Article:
William Trevor Cox is 81 now, very much Irish but living in a Devon cottage with his wife of 57 years. Seldom granting interviews, he quietly churns out some of the most subtle, insightful short stories and novels in the English language. Love and Summer is one of his finest creations.
In a small Irish town in 1960, a young woman — once an orphan girl raised by nuns — finds herself in an arranged marriage with a kind but “uninquisitive” farmer. When a dashing but sad and indebted photographer steers his bicycle into town, she’s smitten in a way that has her considering, for the first time in her life, her own happiness.
Reviewers, evidently, are required by international statute to compare Trevor to Anton Chekhov. There’s a line from one of Chekhov’s letters that suggests why: “People are sitting at a table having dinner, that’s all, but at the same time their happiness is being created, or their lives are being torn apart.” It’s like that with Trevor: Judgments are made, hearts are broken, and all the while, lorries are making their deliveries in the street, parishioners are mounting the stairs up to the Church of the Most Holy Redeemer. As the farmer’s wife is locking up the chicken coop, suddenly love-longing floods in.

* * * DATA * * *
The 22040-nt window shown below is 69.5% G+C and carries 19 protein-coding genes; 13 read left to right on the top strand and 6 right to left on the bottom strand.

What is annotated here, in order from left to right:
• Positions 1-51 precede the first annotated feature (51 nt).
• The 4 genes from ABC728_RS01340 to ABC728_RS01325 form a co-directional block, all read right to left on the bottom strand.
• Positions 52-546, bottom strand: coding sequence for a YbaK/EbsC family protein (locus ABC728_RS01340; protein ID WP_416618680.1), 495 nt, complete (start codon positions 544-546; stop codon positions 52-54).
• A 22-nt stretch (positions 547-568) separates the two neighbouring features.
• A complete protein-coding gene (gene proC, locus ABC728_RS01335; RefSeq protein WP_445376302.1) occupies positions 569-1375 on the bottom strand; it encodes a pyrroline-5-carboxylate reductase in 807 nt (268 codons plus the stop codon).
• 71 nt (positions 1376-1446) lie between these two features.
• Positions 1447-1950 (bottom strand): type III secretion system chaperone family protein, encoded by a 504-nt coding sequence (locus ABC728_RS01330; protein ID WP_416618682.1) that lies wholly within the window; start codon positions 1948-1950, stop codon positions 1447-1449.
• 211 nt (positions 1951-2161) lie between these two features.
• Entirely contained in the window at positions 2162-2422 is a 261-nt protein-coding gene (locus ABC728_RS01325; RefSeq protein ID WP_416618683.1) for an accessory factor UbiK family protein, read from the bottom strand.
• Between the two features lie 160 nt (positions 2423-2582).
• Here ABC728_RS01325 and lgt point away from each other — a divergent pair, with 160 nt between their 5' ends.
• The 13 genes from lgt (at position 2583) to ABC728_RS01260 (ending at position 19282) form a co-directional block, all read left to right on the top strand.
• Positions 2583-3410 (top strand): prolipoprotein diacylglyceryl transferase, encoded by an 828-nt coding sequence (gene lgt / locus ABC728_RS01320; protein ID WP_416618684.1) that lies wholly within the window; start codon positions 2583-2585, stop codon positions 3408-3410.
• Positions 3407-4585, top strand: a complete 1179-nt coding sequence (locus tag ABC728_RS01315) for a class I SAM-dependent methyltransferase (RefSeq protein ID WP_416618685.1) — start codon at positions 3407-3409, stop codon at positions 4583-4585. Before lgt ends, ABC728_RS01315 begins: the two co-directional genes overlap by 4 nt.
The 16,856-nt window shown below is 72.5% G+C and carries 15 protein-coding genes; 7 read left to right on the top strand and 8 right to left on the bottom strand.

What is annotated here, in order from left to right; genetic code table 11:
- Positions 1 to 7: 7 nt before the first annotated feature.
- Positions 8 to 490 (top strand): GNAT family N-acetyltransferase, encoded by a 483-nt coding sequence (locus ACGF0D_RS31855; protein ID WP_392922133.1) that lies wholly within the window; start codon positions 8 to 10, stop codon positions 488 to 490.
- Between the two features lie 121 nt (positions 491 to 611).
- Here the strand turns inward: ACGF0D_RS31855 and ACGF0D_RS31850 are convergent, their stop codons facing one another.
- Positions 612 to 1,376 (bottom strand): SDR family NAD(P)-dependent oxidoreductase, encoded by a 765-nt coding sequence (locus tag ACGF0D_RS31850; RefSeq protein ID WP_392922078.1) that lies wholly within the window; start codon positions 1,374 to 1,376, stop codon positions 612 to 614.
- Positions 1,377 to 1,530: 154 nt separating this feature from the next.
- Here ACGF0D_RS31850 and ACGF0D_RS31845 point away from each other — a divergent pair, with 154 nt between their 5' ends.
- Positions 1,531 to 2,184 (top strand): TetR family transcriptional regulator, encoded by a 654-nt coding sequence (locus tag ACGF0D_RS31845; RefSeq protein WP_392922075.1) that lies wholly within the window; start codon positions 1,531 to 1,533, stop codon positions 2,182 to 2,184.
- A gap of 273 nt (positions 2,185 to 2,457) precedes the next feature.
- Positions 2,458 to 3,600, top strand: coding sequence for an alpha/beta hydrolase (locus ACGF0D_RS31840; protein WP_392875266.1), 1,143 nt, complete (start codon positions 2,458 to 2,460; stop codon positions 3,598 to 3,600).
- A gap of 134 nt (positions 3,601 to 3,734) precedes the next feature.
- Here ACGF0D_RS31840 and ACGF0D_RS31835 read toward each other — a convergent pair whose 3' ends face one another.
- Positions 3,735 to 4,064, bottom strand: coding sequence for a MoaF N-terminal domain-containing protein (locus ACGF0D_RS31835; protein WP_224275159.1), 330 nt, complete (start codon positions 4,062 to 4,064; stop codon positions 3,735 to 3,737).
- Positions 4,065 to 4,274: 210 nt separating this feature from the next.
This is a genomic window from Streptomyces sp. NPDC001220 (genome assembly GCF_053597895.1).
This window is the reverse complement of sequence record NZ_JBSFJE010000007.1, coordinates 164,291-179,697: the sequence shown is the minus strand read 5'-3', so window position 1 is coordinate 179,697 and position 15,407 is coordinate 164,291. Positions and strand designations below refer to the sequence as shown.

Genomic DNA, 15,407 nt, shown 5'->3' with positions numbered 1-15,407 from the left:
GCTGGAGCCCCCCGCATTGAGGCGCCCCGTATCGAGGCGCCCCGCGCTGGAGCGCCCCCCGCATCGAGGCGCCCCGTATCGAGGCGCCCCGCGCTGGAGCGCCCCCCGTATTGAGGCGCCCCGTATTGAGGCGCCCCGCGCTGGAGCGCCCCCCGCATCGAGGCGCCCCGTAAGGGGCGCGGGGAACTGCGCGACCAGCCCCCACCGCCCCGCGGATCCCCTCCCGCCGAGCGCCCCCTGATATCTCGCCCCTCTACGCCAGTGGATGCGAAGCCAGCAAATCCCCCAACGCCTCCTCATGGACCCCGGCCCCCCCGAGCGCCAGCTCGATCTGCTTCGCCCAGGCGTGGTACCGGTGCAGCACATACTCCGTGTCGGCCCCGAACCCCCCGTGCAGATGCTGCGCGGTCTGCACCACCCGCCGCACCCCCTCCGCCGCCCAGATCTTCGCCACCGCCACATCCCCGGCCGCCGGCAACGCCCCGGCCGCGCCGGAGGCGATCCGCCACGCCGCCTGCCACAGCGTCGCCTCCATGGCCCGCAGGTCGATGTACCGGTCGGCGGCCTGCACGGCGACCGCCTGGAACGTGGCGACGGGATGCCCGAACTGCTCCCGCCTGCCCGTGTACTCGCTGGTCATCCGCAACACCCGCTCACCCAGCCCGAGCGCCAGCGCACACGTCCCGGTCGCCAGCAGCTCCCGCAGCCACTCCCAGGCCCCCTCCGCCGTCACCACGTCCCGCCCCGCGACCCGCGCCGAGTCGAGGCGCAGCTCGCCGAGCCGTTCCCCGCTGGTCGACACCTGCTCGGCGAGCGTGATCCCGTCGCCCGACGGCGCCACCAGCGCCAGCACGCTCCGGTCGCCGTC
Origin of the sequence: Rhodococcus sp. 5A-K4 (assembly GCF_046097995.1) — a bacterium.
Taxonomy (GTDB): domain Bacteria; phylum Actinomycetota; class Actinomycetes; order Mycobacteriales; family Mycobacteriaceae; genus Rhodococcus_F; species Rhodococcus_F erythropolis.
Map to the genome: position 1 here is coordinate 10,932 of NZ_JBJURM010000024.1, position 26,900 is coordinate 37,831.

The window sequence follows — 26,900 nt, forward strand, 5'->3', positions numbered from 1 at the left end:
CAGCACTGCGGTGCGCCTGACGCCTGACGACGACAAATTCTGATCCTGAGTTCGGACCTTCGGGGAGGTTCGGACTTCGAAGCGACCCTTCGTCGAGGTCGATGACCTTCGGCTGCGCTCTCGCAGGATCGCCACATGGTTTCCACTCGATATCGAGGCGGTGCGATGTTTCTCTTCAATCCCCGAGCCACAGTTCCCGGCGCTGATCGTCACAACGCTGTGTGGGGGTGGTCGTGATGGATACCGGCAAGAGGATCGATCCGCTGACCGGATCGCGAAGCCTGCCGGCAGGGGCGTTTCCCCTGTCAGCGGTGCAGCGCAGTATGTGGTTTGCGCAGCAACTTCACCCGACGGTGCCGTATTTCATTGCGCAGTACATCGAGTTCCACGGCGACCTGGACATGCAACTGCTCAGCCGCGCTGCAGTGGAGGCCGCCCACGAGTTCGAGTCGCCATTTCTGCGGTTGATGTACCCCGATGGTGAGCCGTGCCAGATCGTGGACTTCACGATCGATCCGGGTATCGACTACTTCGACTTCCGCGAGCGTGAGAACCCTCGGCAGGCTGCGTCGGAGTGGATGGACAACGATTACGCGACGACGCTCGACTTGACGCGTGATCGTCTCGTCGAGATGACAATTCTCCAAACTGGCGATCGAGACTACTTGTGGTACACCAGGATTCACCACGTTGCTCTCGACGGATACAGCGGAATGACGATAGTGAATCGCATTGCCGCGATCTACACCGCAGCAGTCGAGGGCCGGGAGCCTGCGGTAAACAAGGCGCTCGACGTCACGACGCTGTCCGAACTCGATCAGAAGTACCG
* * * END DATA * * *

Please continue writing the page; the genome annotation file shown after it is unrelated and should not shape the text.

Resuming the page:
Trevor distinguishes the two lovers even in the ways they imagine each other’s previous life. When Ellie pictures what Florian’s rambling boyhood home — now run-down — was like, she idealizes it, seeing it “without dilapidation.” Yet even after Ellie tells Florian that her orphan girls’ home “wasn’t horrible” (”the nuns pretended our birthdays, they gave us our names”), he still, in typically depressive manner, imagines its shabbiness.
You think, midway, that the lovers’ fate is predictable; then Trevor takes you uncomfortably far into their hearts.
Written with the closely observed detail of a short story, Love and Summer presents a set of guilt-ridden small-town folks whose choices keep them enmeshed in the past. It’s meant to be read slowly and savored.